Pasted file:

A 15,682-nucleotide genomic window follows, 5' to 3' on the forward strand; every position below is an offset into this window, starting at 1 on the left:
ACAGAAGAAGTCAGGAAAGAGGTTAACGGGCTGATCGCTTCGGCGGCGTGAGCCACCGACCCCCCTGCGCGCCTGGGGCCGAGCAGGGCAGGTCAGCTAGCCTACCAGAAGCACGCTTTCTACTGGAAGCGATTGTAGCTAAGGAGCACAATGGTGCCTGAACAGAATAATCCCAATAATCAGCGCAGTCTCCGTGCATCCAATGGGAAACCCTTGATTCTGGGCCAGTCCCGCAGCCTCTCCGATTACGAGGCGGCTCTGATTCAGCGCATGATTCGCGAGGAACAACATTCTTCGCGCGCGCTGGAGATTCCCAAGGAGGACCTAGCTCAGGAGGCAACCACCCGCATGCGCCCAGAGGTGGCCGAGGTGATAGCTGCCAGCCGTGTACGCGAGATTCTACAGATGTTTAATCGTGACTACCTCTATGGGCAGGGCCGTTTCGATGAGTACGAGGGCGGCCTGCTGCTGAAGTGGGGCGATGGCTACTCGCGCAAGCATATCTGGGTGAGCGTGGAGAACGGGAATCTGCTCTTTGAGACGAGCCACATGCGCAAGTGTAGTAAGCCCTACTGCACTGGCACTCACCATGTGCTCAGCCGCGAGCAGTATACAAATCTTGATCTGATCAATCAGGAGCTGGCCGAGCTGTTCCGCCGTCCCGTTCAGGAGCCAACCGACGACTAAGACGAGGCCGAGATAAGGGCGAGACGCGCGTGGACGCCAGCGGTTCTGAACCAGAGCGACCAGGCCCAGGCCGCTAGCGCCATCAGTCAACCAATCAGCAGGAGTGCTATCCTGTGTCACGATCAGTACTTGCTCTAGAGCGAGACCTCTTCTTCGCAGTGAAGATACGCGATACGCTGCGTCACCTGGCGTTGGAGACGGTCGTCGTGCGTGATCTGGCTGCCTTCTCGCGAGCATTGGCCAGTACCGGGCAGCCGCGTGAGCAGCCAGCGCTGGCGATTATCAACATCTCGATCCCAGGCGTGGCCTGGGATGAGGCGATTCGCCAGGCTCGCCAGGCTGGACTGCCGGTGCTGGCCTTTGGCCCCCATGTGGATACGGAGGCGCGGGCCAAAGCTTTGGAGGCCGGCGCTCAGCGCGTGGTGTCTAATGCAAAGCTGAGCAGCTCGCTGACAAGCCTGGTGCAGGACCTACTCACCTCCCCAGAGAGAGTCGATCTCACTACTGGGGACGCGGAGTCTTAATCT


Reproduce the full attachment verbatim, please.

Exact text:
A 15,682-nucleotide genomic window follows, 5' to 3' on the forward strand; every position below is an offset into this window, starting at 1 on the left:
ACAGAAGAAGTCAGGAAAGAGGTTAACGGGCTGATCGCTTCGGCGGCGTGAGCCACCGACCCCCCTGCGCGCCTGGGGCCGAGCAGGGCAGGTCAGCTAGCCTACCAGAAGCACGCTTTCTACTGGAAGCGATTGTAGCTAAGGAGCACAATGGTGCCTGAACAGAATAATCCCAATAATCAGCGCAGTCTCCGTGCATCCAATGGGAAACCCTTGATTCTGGGCCAGTCCCGCAGCCTCTCCGATTACGAGGCGGCTCTGATTCAGCGCATGATTCGCGAGGAACAACATTCTTCGCGCGCGCTGGAGATTCCCAAGGAGGACCTAGCTCAGGAGGCAACCACCCGCATGCGCCCAGAGGTGGCCGAGGTGATAGCTGCCAGCCGTGTACGCGAGATTCTACAGATGTTTAATCGTGACTACCTCTATGGGCAGGGCCGTTTCGATGAGTACGAGGGCGGCCTGCTGCTGAAGTGGGGCGATGGCTACTCGCGCAAGCATATCTGGGTGAGCGTGGAGAACGGGAATCTGCTCTTTGAGACGAGCCACATGCGCAAGTGTAGTAAGCCCTACTGCACTGGCACTCACCATGTGCTCAGCCGCGAGCAGTATACAAATCTTGATCTGATCAATCAGGAGCTGGCCGAGCTGTTCCGCCGTCCCGTTCAGGAGCCAACCGACGACTAAGACGAGGCCGAGATAAGGGCGAGACGCGCGTGGACGCCAGCGGTTCTGAACCAGAGCGACCAGGCCCAGGCCGCTAGCGCCATCAGTCAACCAATCAGCAGGAGTGCTATCCTGTGTCACGATCAGTACTTGCTCTAGAGCGAGACCTCTTCTTCGCAGTGAAGATACGCGATACGCTGCGTCACCTGGCGTTGGAGACGGTCGTCGTGCGTGATCTGGCTGCCTTCTCGCGAGCATTGGCCAGTACCGGGCAGCCGCGTGAGCAGCCAGCGCTGGCGATTATCAACATCTCGATCCCAGGCGTGGCCTGGGATGAGGCGATTCGCCAGGCTCGCCAGGCTGGACTGCCGGTGCTGGCCTTTGGCCCCCATGTGGATACGGAGGCGCGGGCCAAAGCTTTGGAGGCCGGCGCTCAGCGCGTGGTGTCTAATGCAAAGCTGAGCAGCTCGCTGACAAGCCTGGTGCAGGACCTACTCACCTCCCCAGAGAGAGTCGATCTCACTACTGGGGACGCGGAGTCTTAATCT